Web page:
(another user who prefers Launchbar over Quicksilver because it's fast, as in, much faster, and more stabel, as in, much more stable!. :-) ) said...

With regards to Spotlight, do have a look at Leap. Probably the most versatile interface to Spotlight on OS X. It has replaced the Finder for me for most things. The developers are very responsive and very helpful.

David Alison said... Thanks for the tips. You mentioned that Quicksilver has stability problems - anything specific there? I haven't heard of people complaining about it - quite the contrary most of the folks that talk to me about QuickSilver rave about it. If I had a dollar for every time someone on this blog recommended that I get QS I'd have at least $50 right now ;-)

I actually installed it on both my Macs and am trying to use it (for now) to replace my Spotlight usage. So far, so good.

Pecos Bill said...

@David: Yes, problems with the spotlight indexing/corruption must be fixed immediately. I have high expectations for 10.5.3.

Meanwhile, keywords are great, but you don't have to memorize them (unless you want to). Just type the text you want to search on (bgc in your example) then hit the plus button. Change the kind to PDF or Other then type in history. Anything that appears in a File's kind (Get Info) can be searched in the kind: fashion. This works in searches from the Finder as well as the Spotlight menu.

Keep in mind that you can save your searches too. I would think that saving a search that just has kind:history would make for a handy search. By saving it in the sidebar, you can click that search item in the sidebar then type the text in the finder's search oval, and click to search only there. Not as fast as typing it, but if you're like me, you'll forget the keyword by the time you want to use it again.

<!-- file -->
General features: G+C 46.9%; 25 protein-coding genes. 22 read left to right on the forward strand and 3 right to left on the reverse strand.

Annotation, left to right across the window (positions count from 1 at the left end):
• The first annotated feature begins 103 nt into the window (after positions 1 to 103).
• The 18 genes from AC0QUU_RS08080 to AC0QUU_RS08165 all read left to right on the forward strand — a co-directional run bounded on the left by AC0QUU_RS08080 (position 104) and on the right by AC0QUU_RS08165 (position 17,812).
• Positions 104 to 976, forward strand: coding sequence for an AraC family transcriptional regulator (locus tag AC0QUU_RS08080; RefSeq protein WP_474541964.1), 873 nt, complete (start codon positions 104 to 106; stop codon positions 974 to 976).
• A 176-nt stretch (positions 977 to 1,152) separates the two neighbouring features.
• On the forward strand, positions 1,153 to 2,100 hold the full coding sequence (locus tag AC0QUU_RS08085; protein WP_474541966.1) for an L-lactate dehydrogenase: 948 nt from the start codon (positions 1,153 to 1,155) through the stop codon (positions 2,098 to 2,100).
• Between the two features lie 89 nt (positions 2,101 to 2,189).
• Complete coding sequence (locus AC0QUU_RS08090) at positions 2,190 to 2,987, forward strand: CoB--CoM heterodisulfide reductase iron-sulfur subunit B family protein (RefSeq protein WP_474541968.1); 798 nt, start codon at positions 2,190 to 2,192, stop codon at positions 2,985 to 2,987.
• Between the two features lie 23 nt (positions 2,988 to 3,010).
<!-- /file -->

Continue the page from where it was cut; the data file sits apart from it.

Paul said...

I've a suggestion of an app! Check out Houdahspot - a great frontend to the Spotlight index.

Advantages that I've discovered so far:-

- The ability to sort results by more than the 3 column limitation built into Spotlight results page (Name, Kind, Last Opened). Now you can search by size (this is very useful, since size is often the best identifier for a lost file).

- A better front-end for search options.

It's pretty cheap. I'm not 100% sure I'm going to buy it, but it's convincing so far. I've set it up to the Option + space hotkey, which means I can quickly draw down a Spotlight-like menu quickly to get into the interface.

Loving the blog David. I see that your traffic is growing and growing (you're getting lots of mentions on MacMegaSite). Glad that I was here near the beginning (I feel like you're a band I discovered before you went mainstream!). Cheers, Paul

David Alison said...

@Paul: Thanks - the traffic has steadily increased. I'm actually trying to back off a little because I'm spending a little TOO much time on the blog and not enough on my core business. I just really enjoy writing in here though so it makes it a little tough.